I donated a large amount to my mom's religious organizations in 2019 because she had a serious illness. My AGI was low in 2019 (around $23k), and my charitable contribution was over 60% of that. If I deduct that, will that trigger an audit?
Should I avoid taking the charitable deduction because the large amount could trigger an audit, since my income was low?
Is an audit really that bad? I have supporting documents for pretty much everything. But it still sounds like a huge hassle. It says people in my income range are more likely to be audited, about .69%. That's unlikely, but still more likely than other ranges.
Also, there's a CARES rule about $300 for charitable deductions with a standard deduction. Should I use that instead to lessen the chance of getting an audit?
Go ahead and take the deduction (but see note below).
In the unlikely event of an audit, all they do is ask for proof of your deductions. That should be easy for you to provide.
The $300 charitable contribution thing from the CARES Act is for the 2020 tax return, not the current 2019 tax return.
*Note*: Be sure the deductions qualify. If any single one-day donation was $250 or more, you need a written acknowledgment from the charitable organization that meets certain criteria.
I didn't get written acknowledgment for most of the donations, and they were mostly over $250. But I do have proof of the checks for the donations in my online bank accounts. Is it ok to not have written acknowledgment for most of the donations right now? If I get audited, and they require written proof, can I just ask those organizations for proof at that time?
Also, my donations exceed 60%, the max allowable, so do they carry over to future tax returns? How is that done? Do I have to enter every organization I donated to in my 2019 taxes, even if they exceed the 60%?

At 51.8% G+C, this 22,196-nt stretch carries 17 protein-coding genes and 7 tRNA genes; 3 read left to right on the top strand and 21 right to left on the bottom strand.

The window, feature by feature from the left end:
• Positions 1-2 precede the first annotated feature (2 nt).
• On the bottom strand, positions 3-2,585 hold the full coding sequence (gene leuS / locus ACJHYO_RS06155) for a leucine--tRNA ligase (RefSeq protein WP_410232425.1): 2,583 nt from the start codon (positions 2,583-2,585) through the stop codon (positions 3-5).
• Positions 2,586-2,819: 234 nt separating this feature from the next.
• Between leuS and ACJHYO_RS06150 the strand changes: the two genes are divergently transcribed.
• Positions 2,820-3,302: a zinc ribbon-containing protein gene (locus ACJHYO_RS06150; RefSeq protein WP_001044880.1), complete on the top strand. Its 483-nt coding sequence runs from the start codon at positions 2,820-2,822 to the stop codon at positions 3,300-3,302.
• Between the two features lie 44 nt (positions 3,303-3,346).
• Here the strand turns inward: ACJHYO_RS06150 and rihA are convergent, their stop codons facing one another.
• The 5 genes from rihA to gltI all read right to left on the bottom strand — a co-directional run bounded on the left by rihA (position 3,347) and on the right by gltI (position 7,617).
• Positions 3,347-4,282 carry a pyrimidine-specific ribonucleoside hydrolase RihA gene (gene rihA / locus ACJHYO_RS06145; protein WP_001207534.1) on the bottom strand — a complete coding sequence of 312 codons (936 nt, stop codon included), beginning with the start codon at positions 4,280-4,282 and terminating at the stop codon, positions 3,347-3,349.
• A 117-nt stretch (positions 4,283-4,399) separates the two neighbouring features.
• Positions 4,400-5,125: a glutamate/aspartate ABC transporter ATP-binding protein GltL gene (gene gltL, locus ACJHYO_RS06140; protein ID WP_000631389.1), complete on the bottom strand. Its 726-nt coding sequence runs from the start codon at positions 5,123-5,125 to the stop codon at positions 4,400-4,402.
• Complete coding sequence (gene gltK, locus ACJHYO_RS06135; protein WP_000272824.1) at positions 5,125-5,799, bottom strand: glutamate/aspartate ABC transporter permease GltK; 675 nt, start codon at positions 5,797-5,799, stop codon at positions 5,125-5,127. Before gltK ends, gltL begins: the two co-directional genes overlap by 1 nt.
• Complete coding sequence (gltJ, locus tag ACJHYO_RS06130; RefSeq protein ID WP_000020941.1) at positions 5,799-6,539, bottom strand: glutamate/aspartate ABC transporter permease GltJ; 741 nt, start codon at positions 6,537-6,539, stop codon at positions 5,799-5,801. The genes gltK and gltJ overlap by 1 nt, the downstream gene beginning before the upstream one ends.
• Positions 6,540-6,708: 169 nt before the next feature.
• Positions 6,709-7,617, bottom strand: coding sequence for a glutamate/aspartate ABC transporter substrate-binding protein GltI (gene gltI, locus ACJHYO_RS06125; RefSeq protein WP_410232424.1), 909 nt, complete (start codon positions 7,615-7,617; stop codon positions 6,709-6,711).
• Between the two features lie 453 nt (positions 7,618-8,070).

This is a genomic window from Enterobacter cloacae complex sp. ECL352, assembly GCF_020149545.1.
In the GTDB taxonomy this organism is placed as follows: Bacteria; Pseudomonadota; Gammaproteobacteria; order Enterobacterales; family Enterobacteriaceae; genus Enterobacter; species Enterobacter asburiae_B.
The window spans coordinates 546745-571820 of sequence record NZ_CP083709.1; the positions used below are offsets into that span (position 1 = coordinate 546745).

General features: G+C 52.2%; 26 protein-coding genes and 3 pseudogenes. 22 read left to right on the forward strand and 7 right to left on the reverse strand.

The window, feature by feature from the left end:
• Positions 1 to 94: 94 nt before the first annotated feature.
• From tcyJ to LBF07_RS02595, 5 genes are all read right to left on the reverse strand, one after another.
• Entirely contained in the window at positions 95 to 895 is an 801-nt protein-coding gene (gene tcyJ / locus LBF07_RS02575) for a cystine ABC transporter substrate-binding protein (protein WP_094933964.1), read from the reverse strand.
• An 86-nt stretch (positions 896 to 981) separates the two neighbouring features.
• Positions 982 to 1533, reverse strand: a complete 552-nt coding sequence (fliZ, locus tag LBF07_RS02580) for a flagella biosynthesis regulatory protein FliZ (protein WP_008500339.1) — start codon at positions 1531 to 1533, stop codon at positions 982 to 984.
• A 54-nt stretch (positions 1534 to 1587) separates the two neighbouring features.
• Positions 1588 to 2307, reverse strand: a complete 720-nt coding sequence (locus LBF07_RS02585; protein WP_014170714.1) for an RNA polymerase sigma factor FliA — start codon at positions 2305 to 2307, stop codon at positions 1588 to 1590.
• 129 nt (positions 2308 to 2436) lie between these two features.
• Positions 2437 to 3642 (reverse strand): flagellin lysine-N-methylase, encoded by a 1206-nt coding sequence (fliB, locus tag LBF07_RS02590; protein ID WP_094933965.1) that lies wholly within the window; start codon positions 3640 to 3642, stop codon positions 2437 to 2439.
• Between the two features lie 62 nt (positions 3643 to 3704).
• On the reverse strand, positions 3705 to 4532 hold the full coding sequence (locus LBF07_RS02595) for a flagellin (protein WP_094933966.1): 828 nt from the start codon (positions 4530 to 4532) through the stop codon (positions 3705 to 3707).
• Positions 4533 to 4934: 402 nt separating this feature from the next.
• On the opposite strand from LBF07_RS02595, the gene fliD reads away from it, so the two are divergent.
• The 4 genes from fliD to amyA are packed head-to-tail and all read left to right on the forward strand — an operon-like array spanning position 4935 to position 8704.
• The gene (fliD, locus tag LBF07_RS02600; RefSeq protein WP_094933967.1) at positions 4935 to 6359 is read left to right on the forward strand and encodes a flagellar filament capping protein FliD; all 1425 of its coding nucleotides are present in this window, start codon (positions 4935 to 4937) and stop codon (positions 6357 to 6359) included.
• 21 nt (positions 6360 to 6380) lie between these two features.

It says for donations of $75+, religious places don't have to give a written statement if they only provide intangible benefits:
So I don't need the written statements in my case, right? Or is that just one special case? The IRS page is confusing.
There's more about needing to complete a form 8282 and appraisal if we donate over $500 and $5000 to an organization. Is that only for noncash contributions? So that doesn't apply to me, since all my contributions are cash donations to religious organizations?
I need to complete my return ASAP, today if possible, and it's going to be a lot of work to impossible to get all that in by today.
In order to be a valid deduction, you need the written statement before you file your tax return.
No, you need the written statement. That $75 exception for churches is about something else.
The excess amounts can be carried over to next year. So if there may be a chance you can use them next year, enter them all.
Form 8282 is only for noncash donations. That form does not apply to cash donations (which includes payments by checks or credit card).